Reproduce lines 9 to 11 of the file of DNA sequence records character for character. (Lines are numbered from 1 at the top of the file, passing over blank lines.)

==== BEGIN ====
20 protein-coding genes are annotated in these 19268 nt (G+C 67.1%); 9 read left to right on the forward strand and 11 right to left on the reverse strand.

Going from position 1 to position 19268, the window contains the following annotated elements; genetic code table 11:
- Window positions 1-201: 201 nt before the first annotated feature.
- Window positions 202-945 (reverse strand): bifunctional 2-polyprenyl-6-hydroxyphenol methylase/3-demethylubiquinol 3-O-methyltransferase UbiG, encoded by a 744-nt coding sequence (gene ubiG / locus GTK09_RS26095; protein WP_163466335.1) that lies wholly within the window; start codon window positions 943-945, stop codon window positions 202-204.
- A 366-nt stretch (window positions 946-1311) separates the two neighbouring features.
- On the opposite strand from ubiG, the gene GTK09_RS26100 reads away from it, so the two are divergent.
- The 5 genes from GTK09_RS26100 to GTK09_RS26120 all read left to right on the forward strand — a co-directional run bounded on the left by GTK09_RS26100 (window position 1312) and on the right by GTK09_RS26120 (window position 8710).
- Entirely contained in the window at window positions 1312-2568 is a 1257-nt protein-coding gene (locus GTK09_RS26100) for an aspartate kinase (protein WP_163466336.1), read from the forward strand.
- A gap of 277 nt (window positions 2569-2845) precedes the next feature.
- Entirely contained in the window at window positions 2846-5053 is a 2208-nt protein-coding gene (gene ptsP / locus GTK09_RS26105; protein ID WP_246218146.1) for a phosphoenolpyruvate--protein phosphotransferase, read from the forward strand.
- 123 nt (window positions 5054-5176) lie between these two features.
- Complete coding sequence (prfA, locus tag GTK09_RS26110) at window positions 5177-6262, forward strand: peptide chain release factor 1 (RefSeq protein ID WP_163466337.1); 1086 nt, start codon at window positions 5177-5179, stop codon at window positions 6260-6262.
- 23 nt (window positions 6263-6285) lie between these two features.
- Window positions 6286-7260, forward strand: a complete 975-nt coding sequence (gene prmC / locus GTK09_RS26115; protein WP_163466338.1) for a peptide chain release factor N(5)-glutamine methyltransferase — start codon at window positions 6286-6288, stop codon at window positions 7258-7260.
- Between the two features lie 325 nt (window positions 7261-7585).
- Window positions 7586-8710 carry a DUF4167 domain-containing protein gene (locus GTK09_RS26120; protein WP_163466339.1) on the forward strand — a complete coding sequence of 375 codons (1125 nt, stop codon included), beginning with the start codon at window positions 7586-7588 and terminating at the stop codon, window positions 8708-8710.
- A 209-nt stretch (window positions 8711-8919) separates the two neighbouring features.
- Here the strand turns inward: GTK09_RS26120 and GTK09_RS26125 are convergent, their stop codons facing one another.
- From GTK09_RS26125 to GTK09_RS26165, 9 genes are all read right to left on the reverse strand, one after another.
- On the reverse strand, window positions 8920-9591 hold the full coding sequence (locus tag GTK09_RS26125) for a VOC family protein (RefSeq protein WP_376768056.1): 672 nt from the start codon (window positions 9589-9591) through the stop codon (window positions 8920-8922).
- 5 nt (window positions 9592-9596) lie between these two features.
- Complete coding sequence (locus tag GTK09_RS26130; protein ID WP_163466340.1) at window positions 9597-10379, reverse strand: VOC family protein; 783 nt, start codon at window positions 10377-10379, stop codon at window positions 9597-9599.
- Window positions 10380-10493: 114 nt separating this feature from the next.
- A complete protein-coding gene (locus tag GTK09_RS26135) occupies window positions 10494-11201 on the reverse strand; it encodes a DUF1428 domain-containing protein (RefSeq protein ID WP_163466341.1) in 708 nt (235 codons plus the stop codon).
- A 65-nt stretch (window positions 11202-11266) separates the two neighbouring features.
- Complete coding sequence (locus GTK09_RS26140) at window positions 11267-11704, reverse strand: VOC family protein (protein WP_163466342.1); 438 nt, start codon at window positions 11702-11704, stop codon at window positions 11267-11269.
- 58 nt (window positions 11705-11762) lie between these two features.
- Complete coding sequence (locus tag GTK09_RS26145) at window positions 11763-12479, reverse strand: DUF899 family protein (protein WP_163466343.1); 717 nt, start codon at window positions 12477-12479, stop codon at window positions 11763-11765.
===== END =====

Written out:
- A gap of 277 nt (window positions 2569-2845) precedes the next feature.
- Entirely contained in the window at window positions 2846-5053 is a 2208-nt protein-coding gene (gene ptsP / locus GTK09_RS26105; protein ID WP_246218146.1) for a phosphoenolpyruvate--protein phosphotransferase, read from the forward strand.
- 123 nt (window positions 5054-5176) lie between these two features.